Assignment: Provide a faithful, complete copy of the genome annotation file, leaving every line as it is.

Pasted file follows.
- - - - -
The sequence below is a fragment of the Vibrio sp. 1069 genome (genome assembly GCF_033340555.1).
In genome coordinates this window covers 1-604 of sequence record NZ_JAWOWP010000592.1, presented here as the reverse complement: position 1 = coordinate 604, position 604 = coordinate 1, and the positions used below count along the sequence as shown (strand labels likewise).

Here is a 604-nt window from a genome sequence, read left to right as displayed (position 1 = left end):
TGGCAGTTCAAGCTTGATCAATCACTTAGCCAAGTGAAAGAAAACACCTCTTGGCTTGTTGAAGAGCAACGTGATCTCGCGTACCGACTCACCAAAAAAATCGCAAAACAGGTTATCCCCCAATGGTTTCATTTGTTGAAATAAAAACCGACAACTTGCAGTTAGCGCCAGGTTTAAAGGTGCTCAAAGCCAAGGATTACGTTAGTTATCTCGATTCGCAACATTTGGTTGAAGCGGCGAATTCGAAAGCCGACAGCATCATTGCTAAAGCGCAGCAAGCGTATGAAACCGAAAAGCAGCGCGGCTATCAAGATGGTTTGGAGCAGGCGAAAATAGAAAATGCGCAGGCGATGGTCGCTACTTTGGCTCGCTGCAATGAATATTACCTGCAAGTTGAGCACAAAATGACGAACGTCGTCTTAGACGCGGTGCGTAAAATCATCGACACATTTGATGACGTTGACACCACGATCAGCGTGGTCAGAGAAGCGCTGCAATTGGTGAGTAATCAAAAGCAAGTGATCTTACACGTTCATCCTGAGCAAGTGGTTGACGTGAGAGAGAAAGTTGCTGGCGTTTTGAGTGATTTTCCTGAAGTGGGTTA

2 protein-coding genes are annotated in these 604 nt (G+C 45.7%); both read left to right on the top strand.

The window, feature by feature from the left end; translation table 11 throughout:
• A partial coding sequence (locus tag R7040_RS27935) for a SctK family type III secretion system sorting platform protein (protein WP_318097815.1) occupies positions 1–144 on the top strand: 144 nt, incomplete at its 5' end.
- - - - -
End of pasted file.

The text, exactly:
The sequence below is a fragment of the Vibrio sp. 1069 genome (genome assembly GCF_033340555.1).
In genome coordinates this window covers 1-604 of sequence record NZ_JAWOWP010000592.1, presented here as the reverse complement: position 1 = coordinate 604, position 604 = coordinate 1, and the positions used below count along the sequence as shown (strand labels likewise).

Here is a 604-nt window from a genome sequence, read left to right as displayed (position 1 = left end):
TGGCAGTTCAAGCTTGATCAATCACTTAGCCAAGTGAAAGAAAACACCTCTTGGCTTGTTGAAGAGCAACGTGATCTCGCGTACCGACTCACCAAAAAAATCGCAAAACAGGTTATCCCCCAATGGTTTCATTTGTTGAAATAAAAACCGACAACTTGCAGTTAGCGCCAGGTTTAAAGGTGCTCAAAGCCAAGGATTACGTTAGTTATCTCGATTCGCAACATTTGGTTGAAGCGGCGAATTCGAAAGCCGACAGCATCATTGCTAAAGCGCAGCAAGCGTATGAAACCGAAAAGCAGCGCGGCTATCAAGATGGTTTGGAGCAGGCGAAAATAGAAAATGCGCAGGCGATGGTCGCTACTTTGGCTCGCTGCAATGAATATTACCTGCAAGTTGAGCACAAAATGACGAACGTCGTCTTAGACGCGGTGCGTAAAATCATCGACACATTTGATGACGTTGACACCACGATCAGCGTGGTCAGAGAAGCGCTGCAATTGGTGAGTAATCAAAAGCAAGTGATCTTACACGTTCATCCTGAGCAAGTGGTTGACGTGAGAGAGAAAGTTGCTGGCGTTTTGAGTGATTTTCCTGAAGTGGGTTA

2 protein-coding genes are annotated in these 604 nt (G+C 45.7%); both read left to right on the top strand.

The window, feature by feature from the left end; translation table 11 throughout:
• A partial coding sequence (locus tag R7040_RS27935) for a SctK family type III secretion system sorting platform protein (protein WP_318097815.1) occupies positions 1–144 on the top strand: 144 nt, incomplete at its 5' end.